Unable himself to decypher the writing, Belshazzar cried aloud to bring in the astrologers, the Chaldeans, and the soothsayers, promising that whosoever should read the writing, and explain to him its meaning, should be clothed with scarlet, have a chain of gold about his neck, and be the third ruler in his kingdom. But the writing was too difficult for the Magi; at which the king was still more greatly troubled. In this crisis, and at the instance of the queen mother, the Prophet Daniel was sent for, to whom honours were promised, on condition of his explaining the writing. Daniel refused the honours held out to him; but having with great faithfulness pointedly reproved the monarch for his ingratitude to God who had conferred on him such dignity, and particularly for his profanation of the vessels which were consecrated to his service, he proceeded to the interpretation of the words which had been written, and still stood visible on the wall. They were, Mene, Tekel, Upharsin. "This is the interpretation of the thing, Mene, ‘God hath numbered thy kingdom and finished it;' Tekel, ‘thou art weighed in the balances and art found wanting:' Peres, ‘thy kingdom is divided, and given to the Medes and Persians." In that very night, in the midst of their mirth and revelling, the city was taken by surprise, Belshazzar himself put to death, and the kingdom transferred to Darius the Mede. If the character of the hand-writing was known to the Magi of Babylon, the meaning could not be conjectured. Perhaps, however, the character was that of the ancient Hebrew, or what we now call the Samaritan; and in that case it would be familiar to Daniel, though rude and unintelligible to the Chaldeans. But even if Daniel could read the words, the import of this solemn graphic message to the proud and impious monarch could only have been made known to the prophet by God. All the ideas the three words convey, are numbering, weighing, and dividing. It was only for the power which sent the omen to unfold, not in equivocal terms, like the responses of Heathen oracles, but in explicit language, the decision of the righteous Judge, the termination of his long suffering, and the instant visitation of judgment. See BABYLON .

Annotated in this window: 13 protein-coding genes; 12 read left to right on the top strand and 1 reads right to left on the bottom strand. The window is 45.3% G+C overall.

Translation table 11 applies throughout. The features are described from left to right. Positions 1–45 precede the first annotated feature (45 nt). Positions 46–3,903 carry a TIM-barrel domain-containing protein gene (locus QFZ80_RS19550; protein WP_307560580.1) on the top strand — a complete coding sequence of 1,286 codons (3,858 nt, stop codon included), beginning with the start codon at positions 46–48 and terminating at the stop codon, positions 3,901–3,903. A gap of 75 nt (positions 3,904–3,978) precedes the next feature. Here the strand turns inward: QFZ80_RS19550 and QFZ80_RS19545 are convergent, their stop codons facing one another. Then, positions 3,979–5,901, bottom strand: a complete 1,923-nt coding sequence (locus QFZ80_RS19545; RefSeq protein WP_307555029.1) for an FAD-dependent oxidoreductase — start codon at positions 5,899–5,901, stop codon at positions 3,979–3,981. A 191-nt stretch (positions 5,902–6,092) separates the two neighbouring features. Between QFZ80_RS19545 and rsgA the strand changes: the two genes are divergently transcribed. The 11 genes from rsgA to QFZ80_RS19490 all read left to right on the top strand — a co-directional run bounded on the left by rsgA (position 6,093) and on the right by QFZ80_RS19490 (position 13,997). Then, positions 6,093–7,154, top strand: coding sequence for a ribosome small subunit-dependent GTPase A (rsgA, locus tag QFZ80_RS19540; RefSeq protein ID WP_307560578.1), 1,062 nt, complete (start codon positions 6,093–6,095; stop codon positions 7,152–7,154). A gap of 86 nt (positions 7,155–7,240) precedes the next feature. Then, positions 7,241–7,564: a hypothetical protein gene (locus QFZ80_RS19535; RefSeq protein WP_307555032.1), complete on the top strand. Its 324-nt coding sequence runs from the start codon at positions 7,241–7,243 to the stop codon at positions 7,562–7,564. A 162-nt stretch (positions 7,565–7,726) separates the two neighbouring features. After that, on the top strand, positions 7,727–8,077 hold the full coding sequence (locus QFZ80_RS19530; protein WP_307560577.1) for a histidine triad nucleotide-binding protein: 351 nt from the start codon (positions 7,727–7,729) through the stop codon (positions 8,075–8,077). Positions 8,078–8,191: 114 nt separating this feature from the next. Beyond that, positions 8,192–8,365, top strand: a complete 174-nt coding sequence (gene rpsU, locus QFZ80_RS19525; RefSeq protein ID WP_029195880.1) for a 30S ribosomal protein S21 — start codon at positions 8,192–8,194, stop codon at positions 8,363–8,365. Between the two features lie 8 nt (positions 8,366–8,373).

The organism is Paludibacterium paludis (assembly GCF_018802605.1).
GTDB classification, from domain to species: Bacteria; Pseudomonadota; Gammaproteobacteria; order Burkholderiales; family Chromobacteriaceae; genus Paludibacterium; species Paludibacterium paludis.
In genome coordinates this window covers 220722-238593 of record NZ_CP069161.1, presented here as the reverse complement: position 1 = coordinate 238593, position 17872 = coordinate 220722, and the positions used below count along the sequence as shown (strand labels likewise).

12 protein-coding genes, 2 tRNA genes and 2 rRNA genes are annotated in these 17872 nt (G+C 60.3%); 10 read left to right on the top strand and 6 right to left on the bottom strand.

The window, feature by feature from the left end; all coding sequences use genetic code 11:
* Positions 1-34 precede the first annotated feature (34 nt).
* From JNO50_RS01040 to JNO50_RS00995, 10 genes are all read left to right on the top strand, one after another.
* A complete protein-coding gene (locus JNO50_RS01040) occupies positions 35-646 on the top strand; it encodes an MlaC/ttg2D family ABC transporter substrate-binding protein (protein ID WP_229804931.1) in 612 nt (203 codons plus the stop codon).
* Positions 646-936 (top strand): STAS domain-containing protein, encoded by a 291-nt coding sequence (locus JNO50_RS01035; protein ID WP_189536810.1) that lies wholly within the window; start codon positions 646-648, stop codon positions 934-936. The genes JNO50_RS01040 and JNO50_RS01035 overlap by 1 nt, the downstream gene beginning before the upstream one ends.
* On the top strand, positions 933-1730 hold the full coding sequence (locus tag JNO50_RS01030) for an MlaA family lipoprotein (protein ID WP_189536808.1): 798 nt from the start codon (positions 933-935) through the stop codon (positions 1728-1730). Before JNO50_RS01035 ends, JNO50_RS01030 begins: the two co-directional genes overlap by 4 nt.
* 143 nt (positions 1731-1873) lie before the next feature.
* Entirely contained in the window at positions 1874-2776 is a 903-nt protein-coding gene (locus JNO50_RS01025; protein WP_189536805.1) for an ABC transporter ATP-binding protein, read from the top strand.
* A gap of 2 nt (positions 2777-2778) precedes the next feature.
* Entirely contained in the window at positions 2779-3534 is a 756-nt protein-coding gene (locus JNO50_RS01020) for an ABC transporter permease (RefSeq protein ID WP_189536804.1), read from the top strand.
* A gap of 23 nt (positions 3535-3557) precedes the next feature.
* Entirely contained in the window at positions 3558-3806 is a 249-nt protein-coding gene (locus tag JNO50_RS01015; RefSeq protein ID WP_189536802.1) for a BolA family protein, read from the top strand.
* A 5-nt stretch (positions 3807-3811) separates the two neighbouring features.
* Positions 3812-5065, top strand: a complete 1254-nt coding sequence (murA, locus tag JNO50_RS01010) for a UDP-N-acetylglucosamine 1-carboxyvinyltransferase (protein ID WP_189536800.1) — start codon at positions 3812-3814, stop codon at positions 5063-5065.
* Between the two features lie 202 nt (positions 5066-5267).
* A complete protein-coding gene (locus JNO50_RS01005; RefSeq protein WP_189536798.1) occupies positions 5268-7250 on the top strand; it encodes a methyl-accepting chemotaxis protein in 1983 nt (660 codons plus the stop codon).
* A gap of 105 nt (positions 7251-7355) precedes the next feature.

Bibliography Information
Watson, Richard. Entry for 'Belshazzar'. Richard Watson's Biblical & Theological Dictionary. https://www.studylight.org/​dictionaries/​eng/​wtd/​b/belshazzar.html. 1831-2.